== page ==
What to contemplate about the new Paternity law?

What to contemplate about the new Paternity law?

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The current legislation around fathers and the birth of their child falls under the ambit of family responsibility leave, which is three days paid leave given on the birth of a child. There is no specific legislation around paternity leave, although there has been some talk of the need for it recently, and in particular, extending it to ten days instead of three. What are the considerations businesses would have to contemplate should this become law?

The BCEA is one of the pieces of labour legislation which has been amended after a long process of public engagement and, with its implementation being imminent; we don’t see any further amendment to the Act coming into effect.

Despite this, it may be something that could be pursued with more and more vigour, and if so there would have to be some business considerations:

How frequently can paternity leave be granted per year?

At the risk of being coarse, it is notionally possible for men to ‘produce’ more than one child per year.  Businesses would have to consider the application of paternity leave and whether it should be granted per year or per occasion.  Clearly the same concern does not apply to woman.  Business would have every reason to be concerned about this in respect of paternity leave.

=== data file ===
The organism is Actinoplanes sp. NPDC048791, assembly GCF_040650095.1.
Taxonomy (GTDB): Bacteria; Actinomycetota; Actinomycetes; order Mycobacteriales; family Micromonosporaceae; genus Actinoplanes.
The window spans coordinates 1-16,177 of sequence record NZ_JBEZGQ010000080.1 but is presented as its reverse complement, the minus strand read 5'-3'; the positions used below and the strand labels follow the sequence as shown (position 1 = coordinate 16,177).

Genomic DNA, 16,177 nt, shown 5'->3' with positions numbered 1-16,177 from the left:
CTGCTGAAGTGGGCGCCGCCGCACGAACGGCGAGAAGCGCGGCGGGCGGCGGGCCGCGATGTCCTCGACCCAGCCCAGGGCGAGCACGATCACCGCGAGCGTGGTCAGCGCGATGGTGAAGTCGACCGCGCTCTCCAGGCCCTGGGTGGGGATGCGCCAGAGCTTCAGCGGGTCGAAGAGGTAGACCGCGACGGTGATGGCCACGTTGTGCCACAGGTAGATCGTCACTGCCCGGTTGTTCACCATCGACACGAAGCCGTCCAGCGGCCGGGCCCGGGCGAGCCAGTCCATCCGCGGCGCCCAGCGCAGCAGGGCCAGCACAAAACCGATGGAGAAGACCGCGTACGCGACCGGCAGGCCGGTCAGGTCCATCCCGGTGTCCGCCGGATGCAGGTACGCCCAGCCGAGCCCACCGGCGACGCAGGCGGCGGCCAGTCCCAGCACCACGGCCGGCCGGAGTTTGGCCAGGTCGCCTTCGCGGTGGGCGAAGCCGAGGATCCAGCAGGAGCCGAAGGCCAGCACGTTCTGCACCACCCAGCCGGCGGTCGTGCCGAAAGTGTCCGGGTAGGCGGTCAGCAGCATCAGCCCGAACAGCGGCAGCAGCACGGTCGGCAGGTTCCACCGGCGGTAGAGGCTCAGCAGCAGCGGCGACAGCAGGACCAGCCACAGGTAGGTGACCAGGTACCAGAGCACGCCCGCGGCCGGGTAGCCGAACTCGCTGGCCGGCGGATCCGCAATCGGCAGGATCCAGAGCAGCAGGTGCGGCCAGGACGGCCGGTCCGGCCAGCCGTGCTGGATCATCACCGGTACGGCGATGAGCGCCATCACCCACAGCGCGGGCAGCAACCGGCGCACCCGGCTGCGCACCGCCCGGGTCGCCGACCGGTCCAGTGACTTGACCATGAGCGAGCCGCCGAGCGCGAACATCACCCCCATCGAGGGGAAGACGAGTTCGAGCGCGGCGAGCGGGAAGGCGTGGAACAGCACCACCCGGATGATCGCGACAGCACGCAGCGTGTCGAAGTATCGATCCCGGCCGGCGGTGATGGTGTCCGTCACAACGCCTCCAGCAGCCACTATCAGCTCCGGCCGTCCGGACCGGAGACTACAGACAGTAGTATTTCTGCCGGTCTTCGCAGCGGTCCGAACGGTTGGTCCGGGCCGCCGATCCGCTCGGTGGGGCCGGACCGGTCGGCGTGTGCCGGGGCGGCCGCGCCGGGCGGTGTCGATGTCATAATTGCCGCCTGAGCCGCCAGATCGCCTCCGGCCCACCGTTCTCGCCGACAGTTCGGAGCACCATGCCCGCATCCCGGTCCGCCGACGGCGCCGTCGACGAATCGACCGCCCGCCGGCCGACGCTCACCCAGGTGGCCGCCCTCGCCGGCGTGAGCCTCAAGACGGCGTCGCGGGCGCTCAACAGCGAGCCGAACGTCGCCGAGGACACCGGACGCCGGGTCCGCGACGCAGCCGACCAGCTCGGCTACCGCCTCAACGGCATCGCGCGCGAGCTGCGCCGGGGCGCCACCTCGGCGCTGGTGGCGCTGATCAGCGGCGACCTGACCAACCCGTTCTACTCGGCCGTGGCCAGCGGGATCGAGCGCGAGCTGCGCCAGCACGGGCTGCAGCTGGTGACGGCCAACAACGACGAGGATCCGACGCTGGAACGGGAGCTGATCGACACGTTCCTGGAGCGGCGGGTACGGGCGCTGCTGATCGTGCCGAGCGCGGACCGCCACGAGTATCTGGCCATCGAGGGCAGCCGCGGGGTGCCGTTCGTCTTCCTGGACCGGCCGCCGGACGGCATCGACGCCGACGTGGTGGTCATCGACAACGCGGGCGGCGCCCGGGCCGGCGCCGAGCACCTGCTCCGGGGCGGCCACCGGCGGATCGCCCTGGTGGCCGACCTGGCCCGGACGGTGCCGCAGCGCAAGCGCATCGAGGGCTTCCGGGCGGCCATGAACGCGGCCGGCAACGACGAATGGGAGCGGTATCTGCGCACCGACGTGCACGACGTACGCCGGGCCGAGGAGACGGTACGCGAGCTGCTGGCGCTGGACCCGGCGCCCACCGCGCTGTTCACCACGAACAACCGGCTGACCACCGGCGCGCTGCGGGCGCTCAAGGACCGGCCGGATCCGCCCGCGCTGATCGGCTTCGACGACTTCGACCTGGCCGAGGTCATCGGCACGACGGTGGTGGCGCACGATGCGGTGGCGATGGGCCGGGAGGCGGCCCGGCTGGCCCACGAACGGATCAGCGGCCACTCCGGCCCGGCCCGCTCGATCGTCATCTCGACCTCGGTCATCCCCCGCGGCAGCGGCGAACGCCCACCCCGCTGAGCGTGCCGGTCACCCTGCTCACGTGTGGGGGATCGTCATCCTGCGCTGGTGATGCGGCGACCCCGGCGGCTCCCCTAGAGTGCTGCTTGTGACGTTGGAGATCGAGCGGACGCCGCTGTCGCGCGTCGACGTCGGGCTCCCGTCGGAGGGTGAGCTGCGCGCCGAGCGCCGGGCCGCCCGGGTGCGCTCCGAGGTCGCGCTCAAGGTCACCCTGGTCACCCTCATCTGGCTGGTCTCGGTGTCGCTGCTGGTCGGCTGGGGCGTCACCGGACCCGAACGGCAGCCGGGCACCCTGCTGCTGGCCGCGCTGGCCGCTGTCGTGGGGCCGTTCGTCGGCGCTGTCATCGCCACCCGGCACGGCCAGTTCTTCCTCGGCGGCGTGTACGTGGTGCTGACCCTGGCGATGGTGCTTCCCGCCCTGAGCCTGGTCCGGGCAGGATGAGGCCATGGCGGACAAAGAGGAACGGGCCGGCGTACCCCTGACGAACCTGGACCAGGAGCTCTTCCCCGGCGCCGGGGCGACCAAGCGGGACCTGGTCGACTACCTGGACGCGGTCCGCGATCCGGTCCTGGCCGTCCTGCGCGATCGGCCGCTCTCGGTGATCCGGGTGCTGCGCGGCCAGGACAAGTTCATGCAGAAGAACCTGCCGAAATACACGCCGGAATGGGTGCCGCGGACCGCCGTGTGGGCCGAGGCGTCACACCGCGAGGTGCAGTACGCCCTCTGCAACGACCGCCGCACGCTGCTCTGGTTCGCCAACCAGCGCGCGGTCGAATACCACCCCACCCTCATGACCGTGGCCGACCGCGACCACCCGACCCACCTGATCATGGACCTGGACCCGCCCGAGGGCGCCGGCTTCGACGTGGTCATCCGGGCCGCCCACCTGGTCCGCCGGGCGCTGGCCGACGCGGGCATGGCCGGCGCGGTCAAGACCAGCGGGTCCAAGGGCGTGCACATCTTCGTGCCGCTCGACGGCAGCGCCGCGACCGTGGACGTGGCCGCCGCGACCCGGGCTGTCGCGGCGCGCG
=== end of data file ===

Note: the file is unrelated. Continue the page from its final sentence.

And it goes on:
The cost implications for business

Naturally there will be cost implications of absence due to paternity leave and especially considering the frequency it may be taken. When we speak of cost we don’t refer specifically to an increased tax burden – although this may come.  Rather we speak of the cost that the employer will incur as a result of trying to ensure business continuity.  Service levels and productivity levels will most certainly be affected.

Increase in tax burden

It is anticipated that what is currently also being contemplated is the possibility of making provision for payment of these fathers while they spend time at home with their children.  An increase in the tax burden can be expected.

 

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There will more than likely be a resistance from businesses, should the issue of paternity leave be considered seriously. Having said that, there may be some merit in expecting fathers approaching their employer on an ad hoc basis to request more time than three days per annum for paternity leave.

Related: How do you complain effectively?

Dave Pattle
Dave Pattle is an executive member Manager of Global Business Solutions based in Port Elizabeth and has extensive legal, consulting and training experience in all aspects of Labour Law. He is an attorney of the High Court of South Africa and an accredited assessor. Dave is an admitted Labour Law Attorney (1997) and consults widely on B-BBEE across a wide spectrum of organisations. Conscientious and thorough by nature, Dave is a man with an eye for detail, which makes him well placed in his position as an attorney and labour consultant.